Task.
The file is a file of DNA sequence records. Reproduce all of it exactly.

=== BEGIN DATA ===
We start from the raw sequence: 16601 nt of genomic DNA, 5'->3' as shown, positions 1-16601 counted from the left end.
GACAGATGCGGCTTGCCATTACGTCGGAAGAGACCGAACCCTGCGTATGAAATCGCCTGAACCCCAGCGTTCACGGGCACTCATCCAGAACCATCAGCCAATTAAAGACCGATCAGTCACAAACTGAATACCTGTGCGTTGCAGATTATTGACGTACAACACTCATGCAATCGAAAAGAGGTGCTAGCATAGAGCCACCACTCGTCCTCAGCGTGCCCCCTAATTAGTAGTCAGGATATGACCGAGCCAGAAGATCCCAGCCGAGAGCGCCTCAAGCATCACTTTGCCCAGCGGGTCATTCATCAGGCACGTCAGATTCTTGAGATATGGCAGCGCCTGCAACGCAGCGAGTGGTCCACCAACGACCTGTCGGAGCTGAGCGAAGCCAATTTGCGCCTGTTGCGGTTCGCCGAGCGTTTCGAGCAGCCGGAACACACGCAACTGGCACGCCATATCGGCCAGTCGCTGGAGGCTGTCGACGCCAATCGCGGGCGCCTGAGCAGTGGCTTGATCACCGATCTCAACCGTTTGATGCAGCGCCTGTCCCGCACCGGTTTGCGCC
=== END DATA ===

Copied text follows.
We start from the raw sequence: 16601 nt of genomic DNA, 5'->3' as shown, positions 1-16601 counted from the left end.
GACAGATGCGGCTTGCCATTACGTCGGAAGAGACCGAACCCTGCGTATGAAATCGCCTGAACCCCAGCGTTCACGGGCACTCATCCAGAACCATCAGCCAATTAAAGACCGATCAGTCACAAACTGAATACCTGTGCGTTGCAGATTATTGACGTACAACACTCATGCAATCGAAAAGAGGTGCTAGCATAGAGCCACCACTCGTCCTCAGCGTGCCCCCTAATTAGTAGTCAGGATATGACCGAGCCAGAAGATCCCAGCCGAGAGCGCCTCAAGCATCACTTTGCCCAGCGGGTCATTCATCAGGCACGTCAGATTCTTGAGATATGGCAGCGCCTGCAACGCAGCGAGTGGTCCACCAACGACCTGTCGGAGCTGAGCGAAGCCAATTTGCGCCTGTTGCGGTTCGCCGAGCGTTTCGAGCAGCCGGAACACACGCAACTGGCACGCCATATCGGCCAGTCGCTGGAGGCTGTCGACGCCAATCGCGGGCGCCTGAGCAGTGGCTTGATCACCGATCTCAACCGTTTGATGCAGCGCCTGTCCCGCACCGGTTTGCGCC